The Curriculum on Medical Ignorance/Q-cubed Collaboratory K-12 Curriculum / Dissemination grant is a five-year award that began in Fall 2000. This program will develop, adapt, and evaluate, a K-12 version of the University of Arizona's Curriculum on Medical Ignorance (CMI), an innovative, multi-media approach that stimulates inquiry-based learning by questioning the unknown and searching for the answers. Students, K-12 science teachers, and doctoral scientists--to include many from disadvantaged, ethnic, minority, and indigenous groups--will be exposed to "the thinking, doing and teaching of science" in clinical medicine, underlying basic biology, and overlying public health, largely in the Arizona Health Sciences Center's specialized Centers of Excellence.
The evolving CMI-Q-cubed Collaboratory, a critical part of the dissemination effort, will link a core group of physicians, biomedical scientists and other researchers to Arizona-wide school districts and programs, national professional organizations and an array of other programs, products and people. An essential goal is to use the collaboratory to empower K-12 student/teacher leaders through showcasing their accomplishments and assisting career development.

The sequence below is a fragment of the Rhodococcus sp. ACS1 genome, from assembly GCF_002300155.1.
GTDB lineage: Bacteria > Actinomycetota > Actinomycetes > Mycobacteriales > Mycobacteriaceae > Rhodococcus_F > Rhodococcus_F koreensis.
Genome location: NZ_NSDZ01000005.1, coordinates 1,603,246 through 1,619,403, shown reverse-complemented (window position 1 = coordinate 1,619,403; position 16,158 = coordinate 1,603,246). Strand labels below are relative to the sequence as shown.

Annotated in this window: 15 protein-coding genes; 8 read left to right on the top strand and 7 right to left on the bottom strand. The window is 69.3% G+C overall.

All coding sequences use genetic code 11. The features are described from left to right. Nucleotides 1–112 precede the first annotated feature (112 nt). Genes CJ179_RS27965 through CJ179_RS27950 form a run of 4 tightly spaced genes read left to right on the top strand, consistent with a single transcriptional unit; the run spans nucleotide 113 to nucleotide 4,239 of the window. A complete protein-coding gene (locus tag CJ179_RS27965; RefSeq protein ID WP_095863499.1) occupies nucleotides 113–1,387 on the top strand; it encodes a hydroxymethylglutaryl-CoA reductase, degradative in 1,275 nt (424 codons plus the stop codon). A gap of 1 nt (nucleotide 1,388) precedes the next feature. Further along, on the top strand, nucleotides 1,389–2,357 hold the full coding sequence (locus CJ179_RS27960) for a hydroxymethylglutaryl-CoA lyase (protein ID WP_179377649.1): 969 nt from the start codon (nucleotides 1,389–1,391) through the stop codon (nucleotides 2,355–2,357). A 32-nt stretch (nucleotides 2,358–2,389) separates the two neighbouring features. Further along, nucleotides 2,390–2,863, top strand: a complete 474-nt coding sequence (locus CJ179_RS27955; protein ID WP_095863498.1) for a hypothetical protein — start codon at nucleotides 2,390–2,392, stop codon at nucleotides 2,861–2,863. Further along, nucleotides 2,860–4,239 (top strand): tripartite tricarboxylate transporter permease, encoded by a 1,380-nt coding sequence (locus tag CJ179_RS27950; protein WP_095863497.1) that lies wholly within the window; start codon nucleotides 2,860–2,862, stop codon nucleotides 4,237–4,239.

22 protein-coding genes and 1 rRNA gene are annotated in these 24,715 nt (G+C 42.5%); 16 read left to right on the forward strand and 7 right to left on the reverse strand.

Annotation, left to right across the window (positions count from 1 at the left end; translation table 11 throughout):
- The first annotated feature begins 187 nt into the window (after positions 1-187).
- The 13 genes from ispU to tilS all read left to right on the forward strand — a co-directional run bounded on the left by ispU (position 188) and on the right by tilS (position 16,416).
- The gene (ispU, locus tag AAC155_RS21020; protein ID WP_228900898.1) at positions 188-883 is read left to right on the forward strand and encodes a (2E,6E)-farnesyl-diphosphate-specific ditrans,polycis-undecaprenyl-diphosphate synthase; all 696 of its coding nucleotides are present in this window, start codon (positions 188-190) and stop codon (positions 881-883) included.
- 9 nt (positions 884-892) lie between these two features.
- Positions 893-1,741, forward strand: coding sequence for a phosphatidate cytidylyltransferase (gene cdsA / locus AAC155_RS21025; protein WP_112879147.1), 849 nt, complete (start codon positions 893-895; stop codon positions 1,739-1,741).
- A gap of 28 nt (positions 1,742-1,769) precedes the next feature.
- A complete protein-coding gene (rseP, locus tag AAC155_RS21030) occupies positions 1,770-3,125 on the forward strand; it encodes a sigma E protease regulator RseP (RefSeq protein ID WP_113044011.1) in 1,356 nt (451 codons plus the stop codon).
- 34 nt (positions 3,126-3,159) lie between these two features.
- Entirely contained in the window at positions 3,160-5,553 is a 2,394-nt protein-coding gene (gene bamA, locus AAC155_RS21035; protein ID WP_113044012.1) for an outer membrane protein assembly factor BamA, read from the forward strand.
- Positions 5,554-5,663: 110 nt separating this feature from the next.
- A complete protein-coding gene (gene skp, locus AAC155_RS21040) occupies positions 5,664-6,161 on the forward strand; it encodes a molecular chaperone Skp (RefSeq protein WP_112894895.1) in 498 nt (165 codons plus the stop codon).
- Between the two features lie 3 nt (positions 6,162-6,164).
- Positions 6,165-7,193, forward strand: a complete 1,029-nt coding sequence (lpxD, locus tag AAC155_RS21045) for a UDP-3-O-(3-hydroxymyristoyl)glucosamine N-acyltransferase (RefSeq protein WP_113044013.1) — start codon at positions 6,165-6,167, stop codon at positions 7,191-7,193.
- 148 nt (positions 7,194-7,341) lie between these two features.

The National Center for Research Resources Division of Clinical Research supports the SEPA awards to "improve life science literacy throughout the Nation. These grants bring together biomedical and behavioral researchers, educators, community groups, and other interested organizations in partnerships to create and disseminate programs that give K-12 students and teachers and the general public a better understanding of life sciences."
To learn more about NIH High School Student Program, please click on the links below: